WVU Hangs on to Upset Kansas


By John Antonik for WVUsports.com
March 08, 2014 03:30 PM

92

86
WVU Coliseum | Morgantown, W.Va.
Box Score | Season Stats | Photo Gallery
 
Score By Half
  1 2 Total
Kansas 38 48 86
West Virginia 50 42 92
 
Team Stat Comparison
  WVU KU
Points 92 86
FGM-FGA 27-51 (52.9%) 28-62 (45.2%)
3PM-3PA 9-16 (56.3%) 8-23 (34.8%)
FTM-FTA 29-40 (72.5%) 22-32 (68.8%)
Rebounds (Off.-Total) 13-37 15-31
Assists 15 15
Turnovers 13 13
Steals 7 7
Blocks 3 3
Fast Break Points 7 2
Fouls (Tech) 24 (1) 28 (0)
 
Game Leaders
  WVU KU
Points E. Harris 28 A. Wiggins 41
Rebounds D. Williams 13 A. Wiggins 8
Assists J. Staten 9 3 players 2
Steals T. Henderson 2 A. Wiggins 5
Blocks 3 players 1 A. Wiggins 4
MORGANTOWN, W.Va. – Eron Harris scored 28 and Juwan Staten added 24, but it was the 22 points scored by freshman Devin Williams that really made the difference in West Virginia’s 92-86 victory over eighth-rated Kansas Saturday afternoon at the WVU Coliseum.
 
Williams, a 40 percent shooter coming into today’s game, made his first seven field goal attempts and finished the game 8 of 10 from the floor in establishing a new season high for points. The 6-foot-9-inch freshman forward also pulled down a game-high 13 rebounds in the Mountaineers’ biggest victory of the season.
 
“This is the first college game that his dad saw him play,” said West Virginia coach Bob Huggins. “Mom’s been here a few times and it seems like he plays a whole lot better when mom’s here. That’s kind of what we were hoping he could do.
 
“He was a man today. He made hard shots. He made shots through contact, which he hasn’t done and today he did a great job of that,” Huggins added.
 
After West Virginia lost to Kansas 83-69 out in Lawrence back on Feb. 8 in a game that was much more competitive than the final score might indicate, Bob Huggins said on his postgame radio show that his team would beat Kansas in Morgantown at the end of the year.
 
Turns out he knows what he was talking about.
 
“I just thought we really played them tough in Lawrence until the four-minute mark and they did a really good job of guarding Eron in the last four minutes,” said Huggins. “Fortunately, we got up enough on them today to kind of spread them and shorten the game a little bit.”
 
West Virginia put up 50 on the Jayhawks in the first half and led by as many as 25 points early in the second half, forcing Kansas coach Bill Self to burn all of his timeouts before the first media timeout of the second half.
 
But Kansas didn’t quit, mainly because they have Andrew Wiggins, the best freshman player in the country, and perhaps the best player in the country.
 
Wiggins was certainly as good as advertised today, scoring 14 straight points during one stretch late in the second half and finishing with a season-high 41 before fouling out with 16 seconds left. It was one of the best performances ever by an opposing player in the 44-year history of the WVU Coliseum and ties five other players, including Notre Dame's Adrian Dantley, for the eight-most ever by an opposing player against the Mountaineers. It was also the most points scored by an opposing player against West Virginia since Seton Hall's Jeremy Hazell put up 41 on Dec. 26, 2009.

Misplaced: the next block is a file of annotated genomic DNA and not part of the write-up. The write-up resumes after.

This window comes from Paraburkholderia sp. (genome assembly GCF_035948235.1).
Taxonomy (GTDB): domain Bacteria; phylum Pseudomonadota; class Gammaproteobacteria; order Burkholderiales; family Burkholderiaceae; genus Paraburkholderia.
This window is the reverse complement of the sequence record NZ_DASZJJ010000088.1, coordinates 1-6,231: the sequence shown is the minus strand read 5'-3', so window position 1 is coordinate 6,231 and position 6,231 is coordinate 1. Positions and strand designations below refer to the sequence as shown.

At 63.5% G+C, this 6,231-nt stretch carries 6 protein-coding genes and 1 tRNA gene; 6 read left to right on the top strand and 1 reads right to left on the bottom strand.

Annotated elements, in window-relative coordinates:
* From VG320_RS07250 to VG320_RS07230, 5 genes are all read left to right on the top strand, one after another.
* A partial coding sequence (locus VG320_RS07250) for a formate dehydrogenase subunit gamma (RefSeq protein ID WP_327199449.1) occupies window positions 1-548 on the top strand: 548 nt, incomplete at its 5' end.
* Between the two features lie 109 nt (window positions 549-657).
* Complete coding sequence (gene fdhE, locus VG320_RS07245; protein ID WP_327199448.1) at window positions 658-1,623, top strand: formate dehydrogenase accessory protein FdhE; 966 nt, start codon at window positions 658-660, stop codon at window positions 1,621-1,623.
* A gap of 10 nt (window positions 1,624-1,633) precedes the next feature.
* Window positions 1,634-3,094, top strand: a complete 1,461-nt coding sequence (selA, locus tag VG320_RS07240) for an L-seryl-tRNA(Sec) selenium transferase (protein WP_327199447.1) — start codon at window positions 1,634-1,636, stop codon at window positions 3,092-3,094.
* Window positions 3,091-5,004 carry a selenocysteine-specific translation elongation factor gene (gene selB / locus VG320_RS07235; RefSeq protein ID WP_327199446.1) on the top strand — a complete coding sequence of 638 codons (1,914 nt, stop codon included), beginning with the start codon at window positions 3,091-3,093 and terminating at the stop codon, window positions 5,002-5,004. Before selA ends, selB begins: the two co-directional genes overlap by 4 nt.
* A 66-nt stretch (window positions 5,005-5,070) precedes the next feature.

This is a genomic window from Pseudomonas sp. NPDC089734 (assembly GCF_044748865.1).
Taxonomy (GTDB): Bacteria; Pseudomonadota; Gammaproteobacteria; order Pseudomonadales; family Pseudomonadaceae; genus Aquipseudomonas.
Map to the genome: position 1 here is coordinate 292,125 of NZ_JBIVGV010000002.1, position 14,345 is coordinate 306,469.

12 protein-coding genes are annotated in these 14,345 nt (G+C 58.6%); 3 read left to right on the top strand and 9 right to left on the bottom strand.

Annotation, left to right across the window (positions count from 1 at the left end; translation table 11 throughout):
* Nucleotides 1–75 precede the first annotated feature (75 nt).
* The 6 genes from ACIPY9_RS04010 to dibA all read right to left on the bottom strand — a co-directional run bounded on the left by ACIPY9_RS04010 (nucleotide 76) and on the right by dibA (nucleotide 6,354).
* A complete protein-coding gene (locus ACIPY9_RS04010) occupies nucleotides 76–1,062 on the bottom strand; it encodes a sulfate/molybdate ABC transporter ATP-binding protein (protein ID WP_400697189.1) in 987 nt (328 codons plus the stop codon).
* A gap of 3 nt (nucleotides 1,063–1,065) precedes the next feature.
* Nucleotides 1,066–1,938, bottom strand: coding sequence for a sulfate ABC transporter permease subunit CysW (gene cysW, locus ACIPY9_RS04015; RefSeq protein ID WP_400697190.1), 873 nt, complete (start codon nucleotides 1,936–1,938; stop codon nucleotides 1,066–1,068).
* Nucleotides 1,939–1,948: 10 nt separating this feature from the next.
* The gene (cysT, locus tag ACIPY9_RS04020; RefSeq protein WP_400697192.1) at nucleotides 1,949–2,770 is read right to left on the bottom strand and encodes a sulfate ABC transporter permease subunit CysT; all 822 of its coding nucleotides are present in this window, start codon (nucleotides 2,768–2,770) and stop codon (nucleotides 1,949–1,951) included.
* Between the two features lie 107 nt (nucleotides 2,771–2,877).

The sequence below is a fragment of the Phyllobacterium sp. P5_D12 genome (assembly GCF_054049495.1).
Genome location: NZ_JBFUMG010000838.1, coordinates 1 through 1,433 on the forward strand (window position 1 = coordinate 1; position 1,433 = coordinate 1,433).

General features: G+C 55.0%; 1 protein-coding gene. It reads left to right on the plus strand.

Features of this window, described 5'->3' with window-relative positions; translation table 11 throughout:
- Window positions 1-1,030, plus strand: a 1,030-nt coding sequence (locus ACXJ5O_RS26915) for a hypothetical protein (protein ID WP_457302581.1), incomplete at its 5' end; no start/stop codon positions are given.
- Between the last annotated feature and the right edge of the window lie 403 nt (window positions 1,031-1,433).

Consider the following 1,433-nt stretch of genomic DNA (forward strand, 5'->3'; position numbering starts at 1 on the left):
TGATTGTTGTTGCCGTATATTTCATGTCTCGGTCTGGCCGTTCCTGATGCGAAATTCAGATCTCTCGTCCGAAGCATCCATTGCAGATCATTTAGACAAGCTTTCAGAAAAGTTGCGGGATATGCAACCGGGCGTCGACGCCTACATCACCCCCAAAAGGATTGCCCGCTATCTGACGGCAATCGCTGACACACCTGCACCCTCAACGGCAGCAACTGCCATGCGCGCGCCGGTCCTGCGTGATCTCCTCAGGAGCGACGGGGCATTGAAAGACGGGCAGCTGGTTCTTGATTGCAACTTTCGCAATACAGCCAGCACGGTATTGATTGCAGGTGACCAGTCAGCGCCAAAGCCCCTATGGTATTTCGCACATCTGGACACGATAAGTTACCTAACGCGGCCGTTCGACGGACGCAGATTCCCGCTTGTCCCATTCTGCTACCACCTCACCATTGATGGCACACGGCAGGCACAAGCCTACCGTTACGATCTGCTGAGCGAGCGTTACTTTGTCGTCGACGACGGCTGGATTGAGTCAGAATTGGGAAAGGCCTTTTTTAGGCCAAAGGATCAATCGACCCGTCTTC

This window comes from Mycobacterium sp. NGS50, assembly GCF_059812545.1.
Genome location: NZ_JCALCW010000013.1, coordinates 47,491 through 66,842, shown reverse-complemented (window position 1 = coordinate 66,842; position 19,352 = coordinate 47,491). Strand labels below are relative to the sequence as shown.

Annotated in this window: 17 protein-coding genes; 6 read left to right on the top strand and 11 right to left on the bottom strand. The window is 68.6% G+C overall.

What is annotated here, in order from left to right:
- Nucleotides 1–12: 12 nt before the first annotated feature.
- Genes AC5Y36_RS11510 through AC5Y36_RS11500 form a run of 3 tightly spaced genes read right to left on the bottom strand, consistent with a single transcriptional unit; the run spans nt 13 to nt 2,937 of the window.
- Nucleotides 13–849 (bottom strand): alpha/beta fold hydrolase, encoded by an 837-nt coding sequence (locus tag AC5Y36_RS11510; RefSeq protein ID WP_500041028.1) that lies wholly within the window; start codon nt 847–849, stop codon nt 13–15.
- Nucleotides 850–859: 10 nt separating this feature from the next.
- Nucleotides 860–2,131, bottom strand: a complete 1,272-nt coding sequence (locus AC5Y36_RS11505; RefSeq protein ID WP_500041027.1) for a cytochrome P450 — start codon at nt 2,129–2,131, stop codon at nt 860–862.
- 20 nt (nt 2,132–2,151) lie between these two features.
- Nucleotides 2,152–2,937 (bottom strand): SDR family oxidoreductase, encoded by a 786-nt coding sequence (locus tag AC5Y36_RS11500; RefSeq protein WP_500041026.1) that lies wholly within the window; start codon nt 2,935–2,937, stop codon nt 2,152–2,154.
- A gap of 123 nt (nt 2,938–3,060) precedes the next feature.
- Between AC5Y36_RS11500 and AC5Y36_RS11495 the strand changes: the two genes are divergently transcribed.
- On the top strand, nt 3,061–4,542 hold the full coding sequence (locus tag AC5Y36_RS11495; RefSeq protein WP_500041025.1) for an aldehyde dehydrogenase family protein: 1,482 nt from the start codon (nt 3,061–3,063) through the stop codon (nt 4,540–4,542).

“I think Wiggins showed everybody today why he is going to be the first or second pick in the draft,” said Huggins. “He made hard shots.”
 
However, Kansas was down a man and it made a big difference in today’s game. Seven-foot center Joel Embiid was back in Lawrence resting his ailing back that has now kept him out of the last two games, and perhaps even longer.
 
The first time these two teams met Embiid scored 11 points, grabbed 12 rebounds and blocked three shots as the Jayhawks had a nine-rebound advantage over the Mountaineers.
 
Today, those numbers were almost flipped with West Virginia holding a 37-31 advantage on the glass and the Mountaineer guards consistently attacking the glass without Embiid in there to swat away their shot attempts.
 
"Did we miss Joel Embiid? We probably did," said Kansas coach Bill Self. "To be honest, Devin Williams made a lot of his shots stepping away from the basket. In the first 17 games in the Big 12 we have been a good rebounding team. Today we were not efficient at rebounding at all. Joel Embiid would have probably helped that number."
 
After shooting a torrid 63 percent in the first half, West Virginia cooled off in the second half and finished the game shooting 52.9 percent. The Mountaineers also cashed in at the free throw line by making 29 of 40 for 72.5 percent.
 
Kansas (23-8, 14-4) finished the game shooting 45.2 percent from the floor (28 of 62) while hitting 68.8 percent from the free throw line (22 of 32).
 
“We wanted to control the tempo of the game and we didn’t want to give them easy baskets and we gave them easy baskets off the offensive glass a little bit,” said Huggins. “But we didn’t give them run outs, we didn’t give them transition baskets and we didn’t give them live-ball turnovers to be able to score off of.”
 
Today’s win was Huggins’ ninth against a top 10 team and his 23rd against a nationally ranked team while at West Virginia. This was also West Virginia's first victory against the Jayhawks in four meetings.
 
The Mountaineers now show three wins over ranked teams this year – all at home – and boost their overall record to 17-14. More importantly, West Virginia finishes its second season of Big 12 play with a .500 record and with no seniors on its roster.
 
Seeding for the upcoming Big 12 tournament will be determined at the conclusion of today’s games. West Virginia is currently sixth in the league standings but could fall to eighth based on how Oklahoma State and Baylor fare this afternoon.



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